Food safety > Contamination and environmental factors

Materials and articles in regenerated cellulose film

Document or Iniciative

Commission Directive 2007/42/EC of 29 June 2007 relating to materials and articles made of regenerated cellulose film intended to come into contact with foodstuffs.

Summary

This Directive is a specific directive provided for by Regulation (EC) No 1935/2004 concerning materials and articles intended to come into contact with food.

Scope

It applies to regenerated cellulose film which constitutes a finished product in itself, or forms part of a finished product containing other materials and which are intended to come into contact or are placed in contact with foodstuffs.

It does not apply to synthetic casings of regenerated cellulose.

Description

Regenerated cellulose film is defined as a thin sheet obtained from a refined cellulose derived from unrecycled wood or cotton. To meet technical requirements, suitable substances may be added either in the mass or on the surface. Regenerated cellulose film may be coated on one or both sides.

The regenerated cellulose films covered by this Directive belong to one of the following categories:

  • uncoated regenerated cellulose film;
  • coated regenerated cellulose film with coating derived from cellulose; or
  • coated regenerated cellulose film with coating consisting of plastics.

Authorised substances and restrictions

The Directive lays down a positive list of substances authorised in the manufacture of regenerated cellulose film with restrictions of use (see Annex II).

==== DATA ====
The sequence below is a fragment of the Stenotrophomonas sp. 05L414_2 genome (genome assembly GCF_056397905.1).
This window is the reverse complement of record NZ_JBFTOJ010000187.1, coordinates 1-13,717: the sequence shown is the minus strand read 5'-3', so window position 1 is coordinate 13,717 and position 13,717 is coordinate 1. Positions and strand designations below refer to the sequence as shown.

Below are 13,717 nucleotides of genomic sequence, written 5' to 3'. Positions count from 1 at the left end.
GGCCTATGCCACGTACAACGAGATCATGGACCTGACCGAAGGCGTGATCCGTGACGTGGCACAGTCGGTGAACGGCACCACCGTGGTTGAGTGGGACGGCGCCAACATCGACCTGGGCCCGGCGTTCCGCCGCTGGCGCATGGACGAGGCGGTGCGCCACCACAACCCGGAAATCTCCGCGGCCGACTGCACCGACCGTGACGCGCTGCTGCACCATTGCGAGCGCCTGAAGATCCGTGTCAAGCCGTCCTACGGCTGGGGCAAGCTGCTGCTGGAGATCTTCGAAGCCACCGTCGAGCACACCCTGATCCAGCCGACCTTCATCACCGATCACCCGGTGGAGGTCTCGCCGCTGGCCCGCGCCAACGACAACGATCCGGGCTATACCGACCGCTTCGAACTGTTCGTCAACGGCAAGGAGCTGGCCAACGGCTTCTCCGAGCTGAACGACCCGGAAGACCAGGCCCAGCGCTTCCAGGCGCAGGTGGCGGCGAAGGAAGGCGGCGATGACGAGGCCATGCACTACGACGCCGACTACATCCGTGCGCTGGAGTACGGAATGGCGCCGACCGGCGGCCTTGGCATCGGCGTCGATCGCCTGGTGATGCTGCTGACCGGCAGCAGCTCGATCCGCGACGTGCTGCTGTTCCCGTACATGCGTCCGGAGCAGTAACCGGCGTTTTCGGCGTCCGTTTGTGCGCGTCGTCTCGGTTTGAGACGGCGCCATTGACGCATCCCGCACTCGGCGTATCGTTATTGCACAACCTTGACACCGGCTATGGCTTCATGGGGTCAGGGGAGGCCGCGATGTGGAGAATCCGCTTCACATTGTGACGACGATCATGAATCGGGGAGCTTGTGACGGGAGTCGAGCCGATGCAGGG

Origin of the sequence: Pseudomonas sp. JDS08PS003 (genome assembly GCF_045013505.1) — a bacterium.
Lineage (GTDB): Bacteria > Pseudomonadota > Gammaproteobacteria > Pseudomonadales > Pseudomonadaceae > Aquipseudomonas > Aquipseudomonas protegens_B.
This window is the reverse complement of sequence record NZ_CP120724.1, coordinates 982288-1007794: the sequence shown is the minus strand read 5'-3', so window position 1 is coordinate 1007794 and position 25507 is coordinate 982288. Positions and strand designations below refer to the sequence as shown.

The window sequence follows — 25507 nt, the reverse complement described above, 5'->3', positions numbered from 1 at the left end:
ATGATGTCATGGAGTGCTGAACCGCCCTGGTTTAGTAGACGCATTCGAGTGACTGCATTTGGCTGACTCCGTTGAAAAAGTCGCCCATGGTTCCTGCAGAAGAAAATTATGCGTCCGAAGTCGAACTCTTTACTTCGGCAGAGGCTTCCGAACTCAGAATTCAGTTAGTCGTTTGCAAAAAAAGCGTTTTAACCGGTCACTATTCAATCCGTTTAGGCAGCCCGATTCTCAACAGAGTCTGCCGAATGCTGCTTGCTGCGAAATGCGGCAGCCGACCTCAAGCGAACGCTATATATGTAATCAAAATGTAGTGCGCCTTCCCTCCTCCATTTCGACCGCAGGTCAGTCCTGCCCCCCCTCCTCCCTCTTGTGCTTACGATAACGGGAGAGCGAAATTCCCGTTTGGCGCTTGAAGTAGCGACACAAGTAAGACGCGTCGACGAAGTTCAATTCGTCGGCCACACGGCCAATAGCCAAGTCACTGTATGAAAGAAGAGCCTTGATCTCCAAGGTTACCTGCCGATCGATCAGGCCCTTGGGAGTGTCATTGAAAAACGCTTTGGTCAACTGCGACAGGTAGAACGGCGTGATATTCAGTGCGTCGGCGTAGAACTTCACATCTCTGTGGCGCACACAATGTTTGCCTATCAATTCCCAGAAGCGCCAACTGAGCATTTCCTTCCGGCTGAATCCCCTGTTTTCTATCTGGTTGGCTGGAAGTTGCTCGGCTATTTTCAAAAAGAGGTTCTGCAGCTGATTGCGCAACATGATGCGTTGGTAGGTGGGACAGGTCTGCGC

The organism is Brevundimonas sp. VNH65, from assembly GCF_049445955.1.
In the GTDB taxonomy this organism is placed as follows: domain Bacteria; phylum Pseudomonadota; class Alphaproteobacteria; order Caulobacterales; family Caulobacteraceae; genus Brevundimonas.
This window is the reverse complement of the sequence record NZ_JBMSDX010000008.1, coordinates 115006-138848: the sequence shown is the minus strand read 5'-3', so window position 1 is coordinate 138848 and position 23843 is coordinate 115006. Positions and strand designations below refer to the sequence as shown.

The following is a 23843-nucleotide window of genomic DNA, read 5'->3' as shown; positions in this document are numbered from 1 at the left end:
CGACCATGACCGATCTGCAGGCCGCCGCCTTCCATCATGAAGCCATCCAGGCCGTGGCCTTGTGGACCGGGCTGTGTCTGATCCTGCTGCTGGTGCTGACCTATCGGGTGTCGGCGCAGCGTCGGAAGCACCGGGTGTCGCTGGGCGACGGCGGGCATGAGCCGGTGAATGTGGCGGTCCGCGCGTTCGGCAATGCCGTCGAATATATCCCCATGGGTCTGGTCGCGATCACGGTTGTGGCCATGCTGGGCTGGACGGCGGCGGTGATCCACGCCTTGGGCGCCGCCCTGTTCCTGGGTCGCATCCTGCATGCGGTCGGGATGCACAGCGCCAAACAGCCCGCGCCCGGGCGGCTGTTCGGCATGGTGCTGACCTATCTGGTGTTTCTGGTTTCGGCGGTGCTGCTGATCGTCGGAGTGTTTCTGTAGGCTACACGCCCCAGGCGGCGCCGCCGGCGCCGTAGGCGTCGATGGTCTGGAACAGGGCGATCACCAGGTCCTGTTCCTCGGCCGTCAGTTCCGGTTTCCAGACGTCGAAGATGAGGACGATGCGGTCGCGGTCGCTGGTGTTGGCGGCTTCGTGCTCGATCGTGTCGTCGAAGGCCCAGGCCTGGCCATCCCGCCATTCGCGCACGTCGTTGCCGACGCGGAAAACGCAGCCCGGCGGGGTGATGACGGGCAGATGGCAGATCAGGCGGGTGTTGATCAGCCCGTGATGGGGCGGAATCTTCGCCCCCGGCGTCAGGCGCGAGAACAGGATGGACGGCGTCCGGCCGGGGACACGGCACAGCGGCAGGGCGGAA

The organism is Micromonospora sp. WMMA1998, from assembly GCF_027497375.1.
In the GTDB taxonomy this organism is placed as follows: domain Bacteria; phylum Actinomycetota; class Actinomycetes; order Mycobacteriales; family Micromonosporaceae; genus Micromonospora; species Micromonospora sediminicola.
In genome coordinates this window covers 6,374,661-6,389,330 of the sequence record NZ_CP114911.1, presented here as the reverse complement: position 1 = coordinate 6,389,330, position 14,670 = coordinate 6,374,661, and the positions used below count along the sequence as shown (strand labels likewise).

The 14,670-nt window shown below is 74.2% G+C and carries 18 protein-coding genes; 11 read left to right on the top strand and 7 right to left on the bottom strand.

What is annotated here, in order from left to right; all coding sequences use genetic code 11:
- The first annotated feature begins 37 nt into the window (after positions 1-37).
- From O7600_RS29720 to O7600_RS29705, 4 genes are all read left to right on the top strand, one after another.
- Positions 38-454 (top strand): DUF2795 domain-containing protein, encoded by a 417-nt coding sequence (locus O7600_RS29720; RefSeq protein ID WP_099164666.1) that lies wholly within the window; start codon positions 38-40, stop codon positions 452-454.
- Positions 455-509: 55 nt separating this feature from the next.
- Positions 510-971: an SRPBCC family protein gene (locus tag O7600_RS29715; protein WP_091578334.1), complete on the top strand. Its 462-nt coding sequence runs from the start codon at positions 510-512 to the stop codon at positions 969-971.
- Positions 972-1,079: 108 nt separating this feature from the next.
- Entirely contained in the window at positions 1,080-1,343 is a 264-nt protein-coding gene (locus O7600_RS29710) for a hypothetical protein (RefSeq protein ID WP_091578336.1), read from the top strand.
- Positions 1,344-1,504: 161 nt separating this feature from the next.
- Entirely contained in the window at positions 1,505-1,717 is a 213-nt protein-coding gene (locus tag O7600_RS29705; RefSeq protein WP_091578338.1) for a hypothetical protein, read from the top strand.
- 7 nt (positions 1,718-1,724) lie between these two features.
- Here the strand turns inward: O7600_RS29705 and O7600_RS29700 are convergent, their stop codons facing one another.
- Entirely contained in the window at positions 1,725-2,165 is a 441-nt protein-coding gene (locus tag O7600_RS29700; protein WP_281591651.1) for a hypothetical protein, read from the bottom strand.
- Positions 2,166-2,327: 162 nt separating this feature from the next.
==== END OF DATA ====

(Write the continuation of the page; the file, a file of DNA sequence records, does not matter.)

Regenerated cellulose films which are uncoated or coated with plastics may be manufactured with substances other than those specified in Annex II if they are employed as colouring matter or as adhesives, provided that there is no trace of migration of the substances into or onto foodstuffs.

Regenerated cellulose films which are coated with plastics shall comply with the provisions laid down by Regulation (EU) No 10/2011 concerning plastic materials and articles intended to come into contact with foodstuffs.

Printed surfaces of regenerated cellulose film shall not come into contact with the foodstuffs.

Marketing and labelling

At the marketing stages other than the retail stages, materials and articles made of regenerated cellulose film intended to come into contact with foodstuffs shall be accompanied by a written declaration in accordance with Regulation (EC) No 1935/2004. However, materials and articles which, by their nature, are clearly intended to come into contact with foodstuffs are not subject to this obligation.

Where special conditions of use are indicated, the material or article made of regenerated cellulose film shall be labelled accordingly.